Corinne steps in to translate this speech from nonsense into English and explains that they’re going to forfeit the challenge and go right to tribal. Reynold’s face lights up, because he gets to hang onto his idol until next time, and his parade remains un-rained on, even as Brandon interrupts Corinne to tell her that everything she’s just said is “bullshit,” though her speech read like a press release and was completely unoffensive to anyone. Brandon works himself up and launches into a motivational lecture on the fans’ behalf, calling them the underdog (they are) and generally behaving as though he’s in a locker room before the big game and he’s just chugged 45 Red Bulls and showered in steroids.
Probst senses the danger and summons Brandon to a “neutral spot” next to him, where Brandon can continue his tirade from far enough away that he can’t hit or bite any of the other contestants. Brandon rails from Probst’s side, serving Phillip a smackdown for giving everyone “a cartoon name […] degrading us and making us feel like plastic dolls.” He’s “fired up, bro!” and though he promised himself that he’d play the game differently this time and “wouldn’t cry a fucking tear,” he’s once again disheartened by the selfishness of the people playing alongside him. Phillip tries to offer his two cents, during which he mispronounces “Andrea,” who then starts to cry as soon as the attention turns to her. Her spirits are broken by the loss of tribal unity and the “cruel things” Sheppard and Hantz are saying to each other, and just to make sure every cruel thing on the books gets aired out, Brandon calls Phillip “a hundred years old.”
Probst has to beg Brandon to look at him, shushing him with “come here, come here, come here”s and trying to talk him off the ledge before he gets physical. Brandon agrees (“I’m doing this for you, Jeff”), but Dawn has had enough and is practicing her breathing exercises. This poor tribe. Brandon says that he dumped out the rice because the fans weren’t eating, and now the rest of his team “can starve with them.” Phillip, in a sort of passive-aggressive tone, says that he never had anything against Brandon and that their feud is “a figment of his imagination”; of course, this backfires, and now the argument is continuing with “grow up”/”shut up” jabs that culminate in Phillip making the mistake of bringing up Brandon’s kids. As Brandon prepares to attack Sheppard, Probst decides to disguise the fact that he has his hands on Hantz’s shoulders in order to prevent him from killing every last person in front of him as a good-natured deep-tissue massage. The host’s shoulders keep inching up toward his ears during this rant because he, like everyone else, is straight-up nervous. He’s clearly trying to hit a pressure point that will put Hantz to sleep so everyone can sneak out of there, get into boats, and paddle out to a nearby bar with stiff drinks.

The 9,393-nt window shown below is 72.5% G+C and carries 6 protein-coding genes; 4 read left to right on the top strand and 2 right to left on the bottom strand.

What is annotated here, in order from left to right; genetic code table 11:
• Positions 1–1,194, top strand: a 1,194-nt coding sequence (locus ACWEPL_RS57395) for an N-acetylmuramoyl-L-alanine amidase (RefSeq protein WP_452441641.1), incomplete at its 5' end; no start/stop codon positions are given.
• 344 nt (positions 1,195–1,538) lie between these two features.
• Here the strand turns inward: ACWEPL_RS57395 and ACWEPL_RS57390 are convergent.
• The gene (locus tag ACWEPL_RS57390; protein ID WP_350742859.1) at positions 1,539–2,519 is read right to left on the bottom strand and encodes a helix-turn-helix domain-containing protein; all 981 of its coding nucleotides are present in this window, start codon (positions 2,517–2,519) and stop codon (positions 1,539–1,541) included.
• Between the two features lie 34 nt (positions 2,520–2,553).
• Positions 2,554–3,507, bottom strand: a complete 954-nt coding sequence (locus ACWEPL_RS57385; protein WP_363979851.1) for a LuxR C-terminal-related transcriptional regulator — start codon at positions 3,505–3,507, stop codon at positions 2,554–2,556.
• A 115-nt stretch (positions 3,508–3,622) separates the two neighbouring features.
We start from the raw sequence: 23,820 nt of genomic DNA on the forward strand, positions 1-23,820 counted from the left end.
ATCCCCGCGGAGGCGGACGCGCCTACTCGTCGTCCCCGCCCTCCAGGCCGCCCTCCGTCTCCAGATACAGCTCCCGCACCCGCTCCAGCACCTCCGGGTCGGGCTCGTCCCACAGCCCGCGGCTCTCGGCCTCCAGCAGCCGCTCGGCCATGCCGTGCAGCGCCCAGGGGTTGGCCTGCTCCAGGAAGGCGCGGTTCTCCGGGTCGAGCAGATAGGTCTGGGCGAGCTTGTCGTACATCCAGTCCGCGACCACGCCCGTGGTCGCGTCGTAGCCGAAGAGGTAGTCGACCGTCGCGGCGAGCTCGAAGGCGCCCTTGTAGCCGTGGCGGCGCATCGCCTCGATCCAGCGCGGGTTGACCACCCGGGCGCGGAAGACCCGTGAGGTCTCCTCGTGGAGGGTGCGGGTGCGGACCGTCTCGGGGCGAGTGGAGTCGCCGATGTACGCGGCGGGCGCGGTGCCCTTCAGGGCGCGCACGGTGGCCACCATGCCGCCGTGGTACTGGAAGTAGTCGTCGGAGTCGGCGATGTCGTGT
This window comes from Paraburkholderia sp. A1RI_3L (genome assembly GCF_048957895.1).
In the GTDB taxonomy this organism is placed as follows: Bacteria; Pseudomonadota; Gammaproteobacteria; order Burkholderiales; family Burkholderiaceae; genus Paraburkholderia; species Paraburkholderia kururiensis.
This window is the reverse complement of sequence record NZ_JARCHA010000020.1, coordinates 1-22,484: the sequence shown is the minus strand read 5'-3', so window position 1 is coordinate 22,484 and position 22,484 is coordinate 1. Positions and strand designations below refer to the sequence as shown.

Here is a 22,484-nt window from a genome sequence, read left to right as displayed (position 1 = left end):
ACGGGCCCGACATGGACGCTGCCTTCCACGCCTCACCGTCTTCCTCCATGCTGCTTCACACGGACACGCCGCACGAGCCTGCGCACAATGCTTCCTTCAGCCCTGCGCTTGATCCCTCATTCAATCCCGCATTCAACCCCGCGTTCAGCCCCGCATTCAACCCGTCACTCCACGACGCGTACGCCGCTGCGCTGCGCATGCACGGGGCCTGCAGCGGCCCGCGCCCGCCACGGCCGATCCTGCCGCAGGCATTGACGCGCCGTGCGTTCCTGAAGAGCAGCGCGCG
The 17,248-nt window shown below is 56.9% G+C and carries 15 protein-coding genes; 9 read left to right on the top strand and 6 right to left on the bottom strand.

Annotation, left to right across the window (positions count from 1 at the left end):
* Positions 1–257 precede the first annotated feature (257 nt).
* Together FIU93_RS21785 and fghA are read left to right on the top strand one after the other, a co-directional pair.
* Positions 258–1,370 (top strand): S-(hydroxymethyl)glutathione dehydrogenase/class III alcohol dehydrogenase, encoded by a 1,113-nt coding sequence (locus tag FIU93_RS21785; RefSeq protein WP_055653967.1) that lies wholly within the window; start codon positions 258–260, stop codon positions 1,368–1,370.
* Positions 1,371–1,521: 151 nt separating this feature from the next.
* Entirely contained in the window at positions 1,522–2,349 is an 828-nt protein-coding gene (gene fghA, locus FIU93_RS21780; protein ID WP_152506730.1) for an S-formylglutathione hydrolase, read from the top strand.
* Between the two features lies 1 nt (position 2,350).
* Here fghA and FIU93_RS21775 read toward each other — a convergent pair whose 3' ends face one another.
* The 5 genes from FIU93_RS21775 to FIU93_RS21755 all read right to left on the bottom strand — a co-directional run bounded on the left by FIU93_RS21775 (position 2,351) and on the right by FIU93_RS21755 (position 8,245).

The situation is urgent, and there’s no time for formalities. The fans are handed the idol in the “easiest immunity ever won,” and oblivious Reynold asks Probst to do the hand gesture of victory. Forgotten Julia, who I think might be a hologram, pleads “just once!” so you really get a sense of how desperate the fans are for any kind of morale boost they can get. Probst promises to fling up his hands on the way out after the danger has passed. After Hantz casts a vocal vote for Sheppard, his entire tribe votes him off as the shoulder massage reaches a kind of obscene intensity level. I’m surprised that lactic acid didn’t start leaking from his neck. Obviously, Hantz isn’t going back to camp or anywhere other than away, so he’s sent on a direct exit route behind the back, calling Phillip a bitch as he departs. His former tribe is relieved, and a tearful Dawn says that Brandon is better off. With the fans now numbering six to the favorites’ eight, there’s been a “big momentum shift” that will make things a lot more interesting when the merge happens (which may be soon — next week’s preview implied that buffs are fixing to get shuffled). There’s also a new feud brewing between Corinne and Sheppard, but not the kind of feud where everyone sleeps with one hand on the machete. I think we can all exhale now. The storm has passed.
In his exit interview, Hantz seems proud of his victory in authoring his own exit: “In my army, I’m going to go out Braveheart style.” Thankfully, nobody was assassinated, but this whole Hantz situation was a pretty close call. You don’t often see an intervention like this from Probst, and though it was a mildly thrilling spectacle, I don’t think we need to see another Survivor player as unstable as Hantz again soon, if ever. Survivor truly is a difficult game, but it’s still a game. Distractions from the challenges and chess-like, somewhat detached social moves should be anomalies. Make fake idols, not war.